(ABC News) — A newly formed tropical depression in the southwestern Caribbean is forecast to strengthen to a hurricane that could impact the U.S. Gulf Coast.
The depression, which is currently churning 60 miles west of San Andres island, is expected to become a tropical storm later this evening, according to the National Hurricane Center.
Residents from Louisiana to Florida are being warned to monitor the system as it approaches this weekend. The area is still feeling the effects of hurricanes Harvey and Irma.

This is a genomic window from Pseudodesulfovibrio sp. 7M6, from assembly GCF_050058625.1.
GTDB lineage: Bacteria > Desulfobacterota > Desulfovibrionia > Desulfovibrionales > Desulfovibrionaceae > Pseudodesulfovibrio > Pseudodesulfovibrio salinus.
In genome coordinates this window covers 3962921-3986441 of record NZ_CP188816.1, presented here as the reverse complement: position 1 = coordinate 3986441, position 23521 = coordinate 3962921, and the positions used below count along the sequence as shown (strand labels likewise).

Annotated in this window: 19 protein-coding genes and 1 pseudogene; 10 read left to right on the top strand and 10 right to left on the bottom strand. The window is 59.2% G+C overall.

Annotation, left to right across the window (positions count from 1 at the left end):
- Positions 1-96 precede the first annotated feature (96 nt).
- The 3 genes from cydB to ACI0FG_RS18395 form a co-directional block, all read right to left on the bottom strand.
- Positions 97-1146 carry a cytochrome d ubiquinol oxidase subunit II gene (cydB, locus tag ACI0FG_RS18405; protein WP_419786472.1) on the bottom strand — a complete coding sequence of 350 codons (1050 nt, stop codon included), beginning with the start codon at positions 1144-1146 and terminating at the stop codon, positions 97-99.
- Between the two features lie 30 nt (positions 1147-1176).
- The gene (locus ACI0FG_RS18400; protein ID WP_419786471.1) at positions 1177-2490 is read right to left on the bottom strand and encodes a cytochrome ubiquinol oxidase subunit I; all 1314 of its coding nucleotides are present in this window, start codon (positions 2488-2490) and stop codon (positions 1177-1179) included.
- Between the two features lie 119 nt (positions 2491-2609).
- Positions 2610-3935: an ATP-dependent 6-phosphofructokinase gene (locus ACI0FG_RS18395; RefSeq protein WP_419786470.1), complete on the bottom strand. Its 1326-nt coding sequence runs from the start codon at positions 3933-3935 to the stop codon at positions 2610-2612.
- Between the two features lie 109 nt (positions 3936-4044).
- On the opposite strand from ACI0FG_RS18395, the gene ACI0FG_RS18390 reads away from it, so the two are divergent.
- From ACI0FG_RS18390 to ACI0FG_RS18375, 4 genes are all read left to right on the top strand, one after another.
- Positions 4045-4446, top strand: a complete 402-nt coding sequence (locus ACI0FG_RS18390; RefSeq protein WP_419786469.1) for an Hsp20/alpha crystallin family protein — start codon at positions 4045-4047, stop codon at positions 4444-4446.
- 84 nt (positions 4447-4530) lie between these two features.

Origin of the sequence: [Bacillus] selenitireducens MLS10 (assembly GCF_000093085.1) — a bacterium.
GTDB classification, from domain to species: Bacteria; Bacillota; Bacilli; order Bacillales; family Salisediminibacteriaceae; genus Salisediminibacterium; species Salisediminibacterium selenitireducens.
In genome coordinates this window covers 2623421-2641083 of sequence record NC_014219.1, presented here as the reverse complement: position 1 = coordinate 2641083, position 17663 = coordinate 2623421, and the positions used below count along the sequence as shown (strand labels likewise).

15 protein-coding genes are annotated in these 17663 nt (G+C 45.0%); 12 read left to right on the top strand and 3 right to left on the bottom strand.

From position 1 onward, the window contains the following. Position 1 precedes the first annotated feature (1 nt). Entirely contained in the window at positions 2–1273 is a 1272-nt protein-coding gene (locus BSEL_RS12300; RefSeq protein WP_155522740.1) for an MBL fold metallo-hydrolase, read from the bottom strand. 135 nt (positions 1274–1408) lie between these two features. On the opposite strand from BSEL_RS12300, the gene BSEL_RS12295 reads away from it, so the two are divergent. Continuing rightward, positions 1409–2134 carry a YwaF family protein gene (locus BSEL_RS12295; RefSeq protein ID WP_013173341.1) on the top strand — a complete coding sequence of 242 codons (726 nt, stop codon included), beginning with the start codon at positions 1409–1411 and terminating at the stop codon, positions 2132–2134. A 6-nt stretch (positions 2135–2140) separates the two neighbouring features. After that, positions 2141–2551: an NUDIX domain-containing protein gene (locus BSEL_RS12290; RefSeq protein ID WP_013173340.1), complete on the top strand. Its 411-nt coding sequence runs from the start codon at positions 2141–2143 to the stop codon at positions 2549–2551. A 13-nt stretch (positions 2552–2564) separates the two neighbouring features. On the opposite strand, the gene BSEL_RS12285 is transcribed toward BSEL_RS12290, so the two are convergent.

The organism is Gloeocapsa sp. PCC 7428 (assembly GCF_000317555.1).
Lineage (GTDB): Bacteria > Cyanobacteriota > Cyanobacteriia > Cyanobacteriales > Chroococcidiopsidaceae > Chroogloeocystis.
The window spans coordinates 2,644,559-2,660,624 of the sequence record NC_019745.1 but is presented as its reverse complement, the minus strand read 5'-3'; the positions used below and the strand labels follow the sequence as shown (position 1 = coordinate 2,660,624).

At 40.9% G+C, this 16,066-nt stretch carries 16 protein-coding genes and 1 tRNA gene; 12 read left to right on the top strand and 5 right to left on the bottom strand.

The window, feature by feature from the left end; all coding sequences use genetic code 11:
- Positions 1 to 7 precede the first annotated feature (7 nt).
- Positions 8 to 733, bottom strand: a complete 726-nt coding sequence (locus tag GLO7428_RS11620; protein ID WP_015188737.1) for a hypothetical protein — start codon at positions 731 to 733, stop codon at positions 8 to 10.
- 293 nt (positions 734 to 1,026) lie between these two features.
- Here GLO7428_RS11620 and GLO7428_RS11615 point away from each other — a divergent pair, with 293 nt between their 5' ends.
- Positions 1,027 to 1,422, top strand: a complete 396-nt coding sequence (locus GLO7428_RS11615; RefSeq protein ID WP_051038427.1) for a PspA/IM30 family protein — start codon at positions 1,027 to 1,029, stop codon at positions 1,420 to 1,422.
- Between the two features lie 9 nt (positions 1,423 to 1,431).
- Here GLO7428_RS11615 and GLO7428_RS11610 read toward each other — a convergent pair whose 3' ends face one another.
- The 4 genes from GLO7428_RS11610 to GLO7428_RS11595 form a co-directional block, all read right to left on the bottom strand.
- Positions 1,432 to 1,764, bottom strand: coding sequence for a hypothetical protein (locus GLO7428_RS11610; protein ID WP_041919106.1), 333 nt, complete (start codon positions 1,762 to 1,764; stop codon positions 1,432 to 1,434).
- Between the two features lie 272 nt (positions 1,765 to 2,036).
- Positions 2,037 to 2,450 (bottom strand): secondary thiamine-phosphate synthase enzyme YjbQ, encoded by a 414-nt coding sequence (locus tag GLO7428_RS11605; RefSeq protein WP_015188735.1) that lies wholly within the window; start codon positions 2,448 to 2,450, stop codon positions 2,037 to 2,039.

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The depression could reach hurricane status as early as Saturday while entering the Gulf of Mexico. Its current trajectory has it on track to make landfall somewhere between Mobile, Alabama, and Tallahassee, Florida, on Sunday morning as a weak Category 1 hurricane. However, the track is subject to change.
Here are the Key Messages for Advisory 1 on Tropical Depression Sixteen. https://t.co/tW4KeGdBFb pic.twitter.com/0O25OW7LrW
— NHC Atlantic Ops (@NHC_Atlantic) October 4, 2017
So far, the Atlantic has seen five major hurricanes (Category 3 or higher) during the 2017 season; two short of the record set in 2005 that saw seven major hurricanes.